The investigation into the murder of a Queensland teenager was postponed just as the infamous murderer from prison had to speak out, angering family members who had been waiting for answers for decades.
Convicted murderer Alan McQueen was named “person of interest” in the 1989 murder of Annette Mason.
An armed robber who killed a prison prisoner with dumbbells in a gym in the 1990s was summoned to testify at an investigation on Friday.
He was sitting on the dock when his legal counsel asked for a postponement, arguing that they did not have enough time with their client.
Lawyer Damian Walsh said he was able to talk to McQueen for only three hours before he had to testify.
“I believe I still have at least four or five hours for the conference with Mr McQueen, so he is familiar with the extensive evidence,” Mr Walsh said, receiving a reprieve until April 5 in the interests of justice.
It was a devastating blow to the Mason family, who had been waiting for answers for more than 32 years.
In November 1989, Annette was 15 years old when she was killed to death in a house she shared with friends in Toowoomba.
She died from a blunt blow to the head caused by a piece of wood found in the laundry.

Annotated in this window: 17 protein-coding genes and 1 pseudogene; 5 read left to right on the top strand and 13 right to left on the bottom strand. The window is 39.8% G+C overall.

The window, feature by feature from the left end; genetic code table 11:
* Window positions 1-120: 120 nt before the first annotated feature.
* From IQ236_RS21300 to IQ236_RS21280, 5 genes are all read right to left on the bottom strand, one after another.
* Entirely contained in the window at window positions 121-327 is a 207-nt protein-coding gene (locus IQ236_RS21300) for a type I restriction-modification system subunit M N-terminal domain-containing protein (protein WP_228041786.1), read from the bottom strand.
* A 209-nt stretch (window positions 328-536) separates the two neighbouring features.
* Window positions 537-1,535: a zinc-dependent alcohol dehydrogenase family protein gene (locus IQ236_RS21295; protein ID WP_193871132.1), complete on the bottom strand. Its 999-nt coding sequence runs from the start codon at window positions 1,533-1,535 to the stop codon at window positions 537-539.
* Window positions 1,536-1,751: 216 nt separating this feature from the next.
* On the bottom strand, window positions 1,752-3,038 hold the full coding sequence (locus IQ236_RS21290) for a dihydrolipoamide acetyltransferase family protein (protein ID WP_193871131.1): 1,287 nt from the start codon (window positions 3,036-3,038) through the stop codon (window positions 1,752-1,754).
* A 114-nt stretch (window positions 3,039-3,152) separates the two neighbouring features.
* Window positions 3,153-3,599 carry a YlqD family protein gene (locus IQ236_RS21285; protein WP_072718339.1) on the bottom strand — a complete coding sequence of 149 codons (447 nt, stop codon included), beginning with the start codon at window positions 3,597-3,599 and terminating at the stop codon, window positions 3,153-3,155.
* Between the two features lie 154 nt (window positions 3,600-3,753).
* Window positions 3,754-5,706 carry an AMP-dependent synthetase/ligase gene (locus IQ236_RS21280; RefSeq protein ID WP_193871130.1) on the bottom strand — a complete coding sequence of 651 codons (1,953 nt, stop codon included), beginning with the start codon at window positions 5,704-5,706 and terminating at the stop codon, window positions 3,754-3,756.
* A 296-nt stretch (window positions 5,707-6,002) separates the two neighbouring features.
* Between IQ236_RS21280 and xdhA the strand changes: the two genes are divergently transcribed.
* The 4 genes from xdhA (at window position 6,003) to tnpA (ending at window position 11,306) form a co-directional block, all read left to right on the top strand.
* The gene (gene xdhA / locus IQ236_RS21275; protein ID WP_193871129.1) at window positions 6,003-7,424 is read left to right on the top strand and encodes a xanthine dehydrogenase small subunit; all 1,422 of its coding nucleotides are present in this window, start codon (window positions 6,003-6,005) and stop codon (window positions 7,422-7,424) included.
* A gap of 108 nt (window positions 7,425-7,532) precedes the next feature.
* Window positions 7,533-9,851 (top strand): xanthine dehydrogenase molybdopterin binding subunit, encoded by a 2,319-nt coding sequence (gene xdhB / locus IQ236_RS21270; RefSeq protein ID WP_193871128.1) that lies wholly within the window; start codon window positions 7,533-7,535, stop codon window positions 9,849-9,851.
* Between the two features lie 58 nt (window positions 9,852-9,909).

No one was accused of killing her.
Coroner Terry Ryan has reopened the investigation after the first investigation failed to find enough evidence to identify her killer.
Out of court Michael Mason said there was no justice for his daughter.
“There is no justice in this country – it’s all for criminals,” Mr Mason said.
“After this time we are thrown out again. This is a bull ****.
“I can’t figure it out, it’s just beyond me.”
Younger brother Annette said the family had waited long enough.
“I think we deserve it a little more than he (McQueen),” Kevin Mason said.
Annette’s mother, Judith Andersen, said it was an emotional week awaiting a meeting with McQueen on the dock.
“It’s very hard to know it’s going to last a little longer,” Ms. Andersen said.
Now in a wheelchair and hard of hearing, Ms. Anderson was in the courtroom every moment of the newly opened investigation into Annette’s death.
Despite the delay, she still holds out hope of finding justice for her daughter.
“We will be right. We will be back. We will survive, ”she said.
“We just have to take what we can get.
“I believe in the legal system, in our lawyers and the coroner. I trust them so much … it’s still very hard to accept. “
Despite her faith, Ms. Andersen believes the justice system is conducive to the accused.
“I don’t think the law is ever fair to the victim, it’s fairer to the perpetrators,” she said.
“I’m not a fan of revenge, but I think the one who did what they did to Annette was not a normal person.
“They need a lot of help … I don’t want to stop this person from getting the help he needs. Not only for us, but for society as a whole. “